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On Our Bookshelves: The Unlikely Pilgrimage of Harold Fry

NOVEL: The Unlikely Pilgrimage of Harold Fry

AUTHOR: Rachel Joyce

YEAR OF PUBLICATION: 2012

REVIEW:

Pensioner Harold Fry receives an unexpected letter from Queenie Hennessy, a long lost colleague he has not seen for decades.  Queenie tells Harold that she is dying from cancer.

Harold leaves his home to post Queenie a letter of encouragement.

But in front of the post box, Harold falters.  At the spur of the moment, Harold makes a bold resolution: he must visit Queenie in person.  He must see her personally, and on foot, believing that his arduous campaign will at least prolong her life, if not revive her altogether.

Harold treads on, one step at a time, in his 600-mile journey from the obscure Devon town of Kingsbridge to Berwick-upon-Tweed in Northumberland just below Scotland.  The snag? Harold is not suitably dressed, equipped, or prepared for this mission.

It is just a leap of faith.

During 80-odd days of solitary walking, Harold has time to revisit his rather unpleasant, and unaccomplished past.  But through his occasional pensive retrospection, Harold slowly learns to let go of all the regrets and remorse in life, and move on with a new start in his remaining days.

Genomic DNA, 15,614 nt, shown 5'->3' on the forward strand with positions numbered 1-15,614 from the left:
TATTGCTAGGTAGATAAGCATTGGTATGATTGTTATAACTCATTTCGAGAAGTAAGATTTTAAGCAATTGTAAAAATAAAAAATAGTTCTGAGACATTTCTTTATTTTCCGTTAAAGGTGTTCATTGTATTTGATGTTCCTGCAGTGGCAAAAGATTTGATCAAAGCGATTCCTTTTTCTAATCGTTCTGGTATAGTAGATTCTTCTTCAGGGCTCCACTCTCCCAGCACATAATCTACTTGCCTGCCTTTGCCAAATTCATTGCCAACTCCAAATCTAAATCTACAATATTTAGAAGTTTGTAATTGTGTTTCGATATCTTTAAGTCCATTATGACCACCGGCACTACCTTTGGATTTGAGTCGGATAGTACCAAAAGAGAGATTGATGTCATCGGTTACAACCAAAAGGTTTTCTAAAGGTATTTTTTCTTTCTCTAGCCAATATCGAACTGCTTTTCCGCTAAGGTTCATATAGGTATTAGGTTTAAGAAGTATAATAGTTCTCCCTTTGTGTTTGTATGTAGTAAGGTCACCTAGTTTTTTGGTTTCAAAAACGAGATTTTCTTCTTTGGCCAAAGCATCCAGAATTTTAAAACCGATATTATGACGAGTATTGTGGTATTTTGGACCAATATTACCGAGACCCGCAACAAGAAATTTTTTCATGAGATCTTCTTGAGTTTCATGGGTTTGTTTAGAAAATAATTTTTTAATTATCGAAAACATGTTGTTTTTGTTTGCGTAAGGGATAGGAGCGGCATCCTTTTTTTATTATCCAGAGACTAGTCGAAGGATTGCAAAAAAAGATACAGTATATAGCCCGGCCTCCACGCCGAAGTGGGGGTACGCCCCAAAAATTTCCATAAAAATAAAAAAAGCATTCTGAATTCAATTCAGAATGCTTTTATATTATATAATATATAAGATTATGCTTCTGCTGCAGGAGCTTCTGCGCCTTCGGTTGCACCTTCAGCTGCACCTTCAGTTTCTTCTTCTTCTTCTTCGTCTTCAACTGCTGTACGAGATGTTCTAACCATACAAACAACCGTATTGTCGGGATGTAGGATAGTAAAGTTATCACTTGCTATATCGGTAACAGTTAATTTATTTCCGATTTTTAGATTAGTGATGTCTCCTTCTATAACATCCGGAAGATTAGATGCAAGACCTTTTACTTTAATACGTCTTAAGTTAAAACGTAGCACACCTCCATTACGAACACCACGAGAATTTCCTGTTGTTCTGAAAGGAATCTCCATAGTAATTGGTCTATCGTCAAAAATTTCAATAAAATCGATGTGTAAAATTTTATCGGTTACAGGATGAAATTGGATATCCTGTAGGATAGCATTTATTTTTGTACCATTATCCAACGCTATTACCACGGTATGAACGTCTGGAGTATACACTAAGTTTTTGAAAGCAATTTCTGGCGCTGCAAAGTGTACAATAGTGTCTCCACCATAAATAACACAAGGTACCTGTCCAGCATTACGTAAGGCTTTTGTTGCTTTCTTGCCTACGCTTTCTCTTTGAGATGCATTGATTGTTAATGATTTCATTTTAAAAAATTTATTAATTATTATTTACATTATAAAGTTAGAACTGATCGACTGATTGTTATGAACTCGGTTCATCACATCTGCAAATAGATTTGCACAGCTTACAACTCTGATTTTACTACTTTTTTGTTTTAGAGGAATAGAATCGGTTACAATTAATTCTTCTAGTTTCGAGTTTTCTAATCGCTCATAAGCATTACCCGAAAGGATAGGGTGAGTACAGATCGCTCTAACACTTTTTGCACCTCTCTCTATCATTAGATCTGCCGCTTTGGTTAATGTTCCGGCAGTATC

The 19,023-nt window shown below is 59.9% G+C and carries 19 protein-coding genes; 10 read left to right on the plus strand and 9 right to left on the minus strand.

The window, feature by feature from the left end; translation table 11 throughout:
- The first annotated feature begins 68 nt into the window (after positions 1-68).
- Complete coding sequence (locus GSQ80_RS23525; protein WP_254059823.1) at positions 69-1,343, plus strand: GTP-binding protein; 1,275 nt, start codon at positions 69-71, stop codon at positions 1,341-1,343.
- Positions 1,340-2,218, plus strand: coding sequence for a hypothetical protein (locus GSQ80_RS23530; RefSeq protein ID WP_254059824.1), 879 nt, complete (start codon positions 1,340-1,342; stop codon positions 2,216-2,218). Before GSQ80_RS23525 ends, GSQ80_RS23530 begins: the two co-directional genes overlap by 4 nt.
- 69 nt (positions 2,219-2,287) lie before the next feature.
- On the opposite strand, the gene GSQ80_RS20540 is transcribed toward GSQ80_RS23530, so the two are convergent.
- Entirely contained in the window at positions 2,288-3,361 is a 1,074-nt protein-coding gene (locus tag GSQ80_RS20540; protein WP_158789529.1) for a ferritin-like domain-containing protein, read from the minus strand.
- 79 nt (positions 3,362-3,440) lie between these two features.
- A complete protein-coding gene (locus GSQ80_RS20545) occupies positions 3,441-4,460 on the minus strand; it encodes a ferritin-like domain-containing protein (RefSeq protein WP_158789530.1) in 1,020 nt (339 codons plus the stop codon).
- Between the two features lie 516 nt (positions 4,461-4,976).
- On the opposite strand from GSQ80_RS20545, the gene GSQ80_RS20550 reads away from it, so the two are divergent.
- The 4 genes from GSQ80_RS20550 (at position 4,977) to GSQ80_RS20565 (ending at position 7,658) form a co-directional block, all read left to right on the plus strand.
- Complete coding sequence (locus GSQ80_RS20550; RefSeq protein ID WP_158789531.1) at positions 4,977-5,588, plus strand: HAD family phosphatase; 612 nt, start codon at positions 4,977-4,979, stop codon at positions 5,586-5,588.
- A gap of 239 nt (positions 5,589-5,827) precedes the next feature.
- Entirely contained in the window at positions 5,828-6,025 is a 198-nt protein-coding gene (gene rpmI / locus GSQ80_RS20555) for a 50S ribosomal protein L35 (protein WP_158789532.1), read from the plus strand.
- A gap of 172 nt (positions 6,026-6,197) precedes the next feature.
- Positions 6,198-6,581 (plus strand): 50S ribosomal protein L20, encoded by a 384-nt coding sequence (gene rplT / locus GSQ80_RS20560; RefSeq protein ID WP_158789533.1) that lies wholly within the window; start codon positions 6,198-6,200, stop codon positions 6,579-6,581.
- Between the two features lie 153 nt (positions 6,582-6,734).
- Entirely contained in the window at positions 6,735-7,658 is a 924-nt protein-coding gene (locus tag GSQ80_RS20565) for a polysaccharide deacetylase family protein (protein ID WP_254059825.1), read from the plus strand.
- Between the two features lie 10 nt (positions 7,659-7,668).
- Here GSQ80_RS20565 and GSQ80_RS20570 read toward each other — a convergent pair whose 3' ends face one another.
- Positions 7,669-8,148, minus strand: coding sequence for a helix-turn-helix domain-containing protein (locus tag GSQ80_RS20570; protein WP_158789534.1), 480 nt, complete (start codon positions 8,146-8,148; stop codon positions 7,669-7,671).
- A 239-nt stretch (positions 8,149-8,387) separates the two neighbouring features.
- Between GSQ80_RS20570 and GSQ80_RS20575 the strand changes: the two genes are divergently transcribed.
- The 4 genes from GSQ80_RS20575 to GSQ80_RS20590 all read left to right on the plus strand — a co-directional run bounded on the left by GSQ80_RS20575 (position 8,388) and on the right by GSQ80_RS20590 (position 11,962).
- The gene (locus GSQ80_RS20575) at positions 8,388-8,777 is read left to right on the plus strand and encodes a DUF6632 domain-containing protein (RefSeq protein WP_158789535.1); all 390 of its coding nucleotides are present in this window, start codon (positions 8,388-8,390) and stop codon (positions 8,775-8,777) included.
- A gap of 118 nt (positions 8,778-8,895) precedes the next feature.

“The Unlikely Pilgrimage of Harold Fry” — the debut novel of Rachel Joyce, a British playwright and author — is poignant, sentimental, and beautifully-written. In all, a well-executed and moving adventure.

RATING (one to five whistles, with five being the best): Four Whistles

HOW TO PURCHASE: AmazoneBay

ALSO ON OUR BOOKSHELVES:

Bonjour Tristesse, Francoise Sagan

Bunker Hill, Nathan Philbrick

Burmese Days, George Orwell

Cannery Row, John Steinbeck

Ringworld, Larry Niven

Rose Madder, Stephen King

The Dancer of Izu, Kawabata Yasunari

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Art Courtesy of Robcartorres / Shutterstock.com